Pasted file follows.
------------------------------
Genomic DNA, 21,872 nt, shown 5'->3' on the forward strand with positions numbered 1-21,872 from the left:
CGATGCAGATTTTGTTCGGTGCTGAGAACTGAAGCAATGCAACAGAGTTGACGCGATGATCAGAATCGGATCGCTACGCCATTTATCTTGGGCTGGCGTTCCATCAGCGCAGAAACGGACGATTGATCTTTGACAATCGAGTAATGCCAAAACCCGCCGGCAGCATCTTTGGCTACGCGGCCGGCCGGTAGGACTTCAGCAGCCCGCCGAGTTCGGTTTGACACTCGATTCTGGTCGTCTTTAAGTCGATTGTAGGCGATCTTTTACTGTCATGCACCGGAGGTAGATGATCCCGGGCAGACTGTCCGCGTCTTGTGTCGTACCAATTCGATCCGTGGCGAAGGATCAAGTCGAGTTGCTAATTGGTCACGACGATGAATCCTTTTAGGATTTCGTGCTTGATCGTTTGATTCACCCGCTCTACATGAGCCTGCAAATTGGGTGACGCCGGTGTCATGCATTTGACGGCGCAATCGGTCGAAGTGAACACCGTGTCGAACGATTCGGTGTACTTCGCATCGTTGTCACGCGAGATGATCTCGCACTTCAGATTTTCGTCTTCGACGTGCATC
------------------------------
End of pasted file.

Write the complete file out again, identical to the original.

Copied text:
Genomic DNA, 21,872 nt, shown 5'->3' on the forward strand with positions numbered 1-21,872 from the left:
CGATGCAGATTTTGTTCGGTGCTGAGAACTGAAGCAATGCAACAGAGTTGACGCGATGATCAGAATCGGATCGCTACGCCATTTATCTTGGGCTGGCGTTCCATCAGCGCAGAAACGGACGATTGATCTTTGACAATCGAGTAATGCCAAAACCCGCCGGCAGCATCTTTGGCTACGCGGCCGGCCGGTAGGACTTCAGCAGCCCGCCGAGTTCGGTTTGACACTCGATTCTGGTCGTCTTTAAGTCGATTGTAGGCGATCTTTTACTGTCATGCACCGGAGGTAGATGATCCCGGGCAGACTGTCCGCGTCTTGTGTCGTACCAATTCGATCCGTGGCGAAGGATCAAGTCGAGTTGCTAATTGGTCACGACGATGAATCCTTTTAGGATTTCGTGCTTGATCGTTTGATTCACCCGCTCTACATGAGCCTGCAAATTGGGTGACGCCGGTGTCATGCATTTGACGGCGCAATCGGTCGAAGTGAACACCGTGTCGAACGATTCGGTGTACTTCGCATCGTTGTCACGCGAGATGATCTCGCACTTCAGATTTTCGTCTTCGACGTGCATC